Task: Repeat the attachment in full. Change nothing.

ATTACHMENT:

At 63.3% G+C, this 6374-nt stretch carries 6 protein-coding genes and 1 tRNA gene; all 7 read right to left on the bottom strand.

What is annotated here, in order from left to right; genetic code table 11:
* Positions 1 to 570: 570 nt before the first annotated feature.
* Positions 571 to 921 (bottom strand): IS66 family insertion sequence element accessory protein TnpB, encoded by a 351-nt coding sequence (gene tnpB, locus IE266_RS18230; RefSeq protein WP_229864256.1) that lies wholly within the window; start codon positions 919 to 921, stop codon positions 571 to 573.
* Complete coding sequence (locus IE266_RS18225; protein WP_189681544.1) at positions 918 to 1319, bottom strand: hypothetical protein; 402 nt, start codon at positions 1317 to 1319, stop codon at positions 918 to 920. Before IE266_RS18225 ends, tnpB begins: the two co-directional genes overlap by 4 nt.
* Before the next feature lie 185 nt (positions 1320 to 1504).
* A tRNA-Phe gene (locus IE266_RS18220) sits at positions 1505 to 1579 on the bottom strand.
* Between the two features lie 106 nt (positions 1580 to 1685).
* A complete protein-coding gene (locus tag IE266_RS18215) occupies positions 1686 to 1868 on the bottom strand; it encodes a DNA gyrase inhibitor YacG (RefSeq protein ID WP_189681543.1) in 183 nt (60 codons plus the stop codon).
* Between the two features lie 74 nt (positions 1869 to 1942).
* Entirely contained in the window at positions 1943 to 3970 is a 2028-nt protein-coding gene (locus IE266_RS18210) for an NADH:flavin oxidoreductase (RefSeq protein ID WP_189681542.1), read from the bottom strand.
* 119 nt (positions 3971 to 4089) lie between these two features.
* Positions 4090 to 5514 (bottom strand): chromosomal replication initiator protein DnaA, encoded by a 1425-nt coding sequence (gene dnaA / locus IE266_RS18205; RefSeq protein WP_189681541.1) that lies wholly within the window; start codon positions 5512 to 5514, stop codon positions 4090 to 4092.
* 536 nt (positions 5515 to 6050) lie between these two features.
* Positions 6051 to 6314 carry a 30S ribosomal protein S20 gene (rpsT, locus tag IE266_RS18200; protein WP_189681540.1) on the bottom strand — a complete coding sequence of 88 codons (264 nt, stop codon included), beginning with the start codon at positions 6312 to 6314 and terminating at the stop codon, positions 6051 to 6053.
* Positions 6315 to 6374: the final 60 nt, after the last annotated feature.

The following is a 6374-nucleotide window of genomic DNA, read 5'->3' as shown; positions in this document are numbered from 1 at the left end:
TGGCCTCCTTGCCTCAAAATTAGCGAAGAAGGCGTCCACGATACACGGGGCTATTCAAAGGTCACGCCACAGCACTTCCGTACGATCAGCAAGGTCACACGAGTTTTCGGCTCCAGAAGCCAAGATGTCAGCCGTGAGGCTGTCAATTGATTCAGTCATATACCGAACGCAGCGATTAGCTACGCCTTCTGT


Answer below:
At 63.3% G+C, this 6374-nt stretch carries 6 protein-coding genes and 1 tRNA gene; all 7 read right to left on the bottom strand.

What is annotated here, in order from left to right; genetic code table 11:
* Positions 1 to 570: 570 nt before the first annotated feature.
* Positions 571 to 921 (bottom strand): IS66 family insertion sequence element accessory protein TnpB, encoded by a 351-nt coding sequence (gene tnpB, locus IE266_RS18230; RefSeq protein WP_229864256.1) that lies wholly within the window; start codon positions 919 to 921, stop codon positions 571 to 573.
* Complete coding sequence (locus IE266_RS18225; protein WP_189681544.1) at positions 918 to 1319, bottom strand: hypothetical protein; 402 nt, start codon at positions 1317 to 1319, stop codon at positions 918 to 920. Before IE266_RS18225 ends, tnpB begins: the two co-directional genes overlap by 4 nt.
* Before the next feature lie 185 nt (positions 1320 to 1504).
* A tRNA-Phe gene (locus IE266_RS18220) sits at positions 1505 to 1579 on the bottom strand.
* Between the two features lie 106 nt (positions 1580 to 1685).
* A complete protein-coding gene (locus tag IE266_RS18215) occupies positions 1686 to 1868 on the bottom strand; it encodes a DNA gyrase inhibitor YacG (RefSeq protein ID WP_189681543.1) in 183 nt (60 codons plus the stop codon).
* Between the two features lie 74 nt (positions 1869 to 1942).
* Entirely contained in the window at positions 1943 to 3970 is a 2028-nt protein-coding gene (locus IE266_RS18210) for an NADH:flavin oxidoreductase (RefSeq protein ID WP_189681542.1), read from the bottom strand.
* 119 nt (positions 3971 to 4089) lie between these two features.
* Positions 4090 to 5514 (bottom strand): chromosomal replication initiator protein DnaA, encoded by a 1425-nt coding sequence (gene dnaA / locus IE266_RS18205; RefSeq protein WP_189681541.1) that lies wholly within the window; start codon positions 5512 to 5514, stop codon positions 4090 to 4092.
* 536 nt (positions 5515 to 6050) lie between these two features.
* Positions 6051 to 6314 carry a 30S ribosomal protein S20 gene (rpsT, locus tag IE266_RS18200; protein WP_189681540.1) on the bottom strand — a complete coding sequence of 88 codons (264 nt, stop codon included), beginning with the start codon at positions 6312 to 6314 and terminating at the stop codon, positions 6051 to 6053.
* Positions 6315 to 6374: the final 60 nt, after the last annotated feature.

The following is a 6374-nucleotide window of genomic DNA, read 5'->3' as shown; positions in this document are numbered from 1 at the left end:
TGGCCTCCTTGCCTCAAAATTAGCGAAGAAGGCGTCCACGATACACGGGGCTATTCAAAGGTCACGCCACAGCACTTCCGTACGATCAGCAAGGTCACACGAGTTTTCGGCTCCAGAAGCCAAGATGTCAGCCGTGAGGCTGTCAATTGATTCAGTCATATACCGAACGCAGCGATTAGCTACGCCTTCTGT